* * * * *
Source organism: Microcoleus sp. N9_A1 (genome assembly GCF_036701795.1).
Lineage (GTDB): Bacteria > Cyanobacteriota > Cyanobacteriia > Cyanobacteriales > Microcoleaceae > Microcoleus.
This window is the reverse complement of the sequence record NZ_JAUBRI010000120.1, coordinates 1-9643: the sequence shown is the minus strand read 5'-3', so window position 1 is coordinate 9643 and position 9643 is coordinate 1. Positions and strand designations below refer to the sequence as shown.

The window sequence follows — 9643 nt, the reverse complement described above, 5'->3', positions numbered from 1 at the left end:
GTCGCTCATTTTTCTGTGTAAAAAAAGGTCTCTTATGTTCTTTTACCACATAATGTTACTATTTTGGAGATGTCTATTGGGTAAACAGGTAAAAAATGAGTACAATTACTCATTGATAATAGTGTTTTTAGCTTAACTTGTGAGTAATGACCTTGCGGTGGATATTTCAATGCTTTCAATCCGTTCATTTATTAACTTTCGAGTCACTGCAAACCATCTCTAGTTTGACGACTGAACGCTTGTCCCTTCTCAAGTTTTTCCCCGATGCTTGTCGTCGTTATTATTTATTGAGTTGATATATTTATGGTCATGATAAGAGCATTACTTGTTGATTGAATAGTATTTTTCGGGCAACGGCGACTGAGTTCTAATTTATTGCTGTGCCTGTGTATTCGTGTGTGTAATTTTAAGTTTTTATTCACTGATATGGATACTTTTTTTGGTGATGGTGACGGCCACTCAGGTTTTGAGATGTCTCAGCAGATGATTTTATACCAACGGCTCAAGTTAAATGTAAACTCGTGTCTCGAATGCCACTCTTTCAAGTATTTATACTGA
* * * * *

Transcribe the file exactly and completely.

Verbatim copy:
Source organism: Microcoleus sp. N9_A1 (genome assembly GCF_036701795.1).
Lineage (GTDB): Bacteria > Cyanobacteriota > Cyanobacteriia > Cyanobacteriales > Microcoleaceae > Microcoleus.
This window is the reverse complement of the sequence record NZ_JAUBRI010000120.1, coordinates 1-9643: the sequence shown is the minus strand read 5'-3', so window position 1 is coordinate 9643 and position 9643 is coordinate 1. Positions and strand designations below refer to the sequence as shown.

The window sequence follows — 9643 nt, the reverse complement described above, 5'->3', positions numbered from 1 at the left end:
GTCGCTCATTTTTCTGTGTAAAAAAAGGTCTCTTATGTTCTTTTACCACATAATGTTACTATTTTGGAGATGTCTATTGGGTAAACAGGTAAAAAATGAGTACAATTACTCATTGATAATAGTGTTTTTAGCTTAACTTGTGAGTAATGACCTTGCGGTGGATATTTCAATGCTTTCAATCCGTTCATTTATTAACTTTCGAGTCACTGCAAACCATCTCTAGTTTGACGACTGAACGCTTGTCCCTTCTCAAGTTTTTCCCCGATGCTTGTCGTCGTTATTATTTATTGAGTTGATATATTTATGGTCATGATAAGAGCATTACTTGTTGATTGAATAGTATTTTTCGGGCAACGGCGACTGAGTTCTAATTTATTGCTGTGCCTGTGTATTCGTGTGTGTAATTTTAAGTTTTTATTCACTGATATGGATACTTTTTTTGGTGATGGTGACGGCCACTCAGGTTTTGAGATGTCTCAGCAGATGATTTTATACCAACGGCTCAAGTTAAATGTAAACTCGTGTCTCGAATGCCACTCTTTCAAGTATTTATACTGA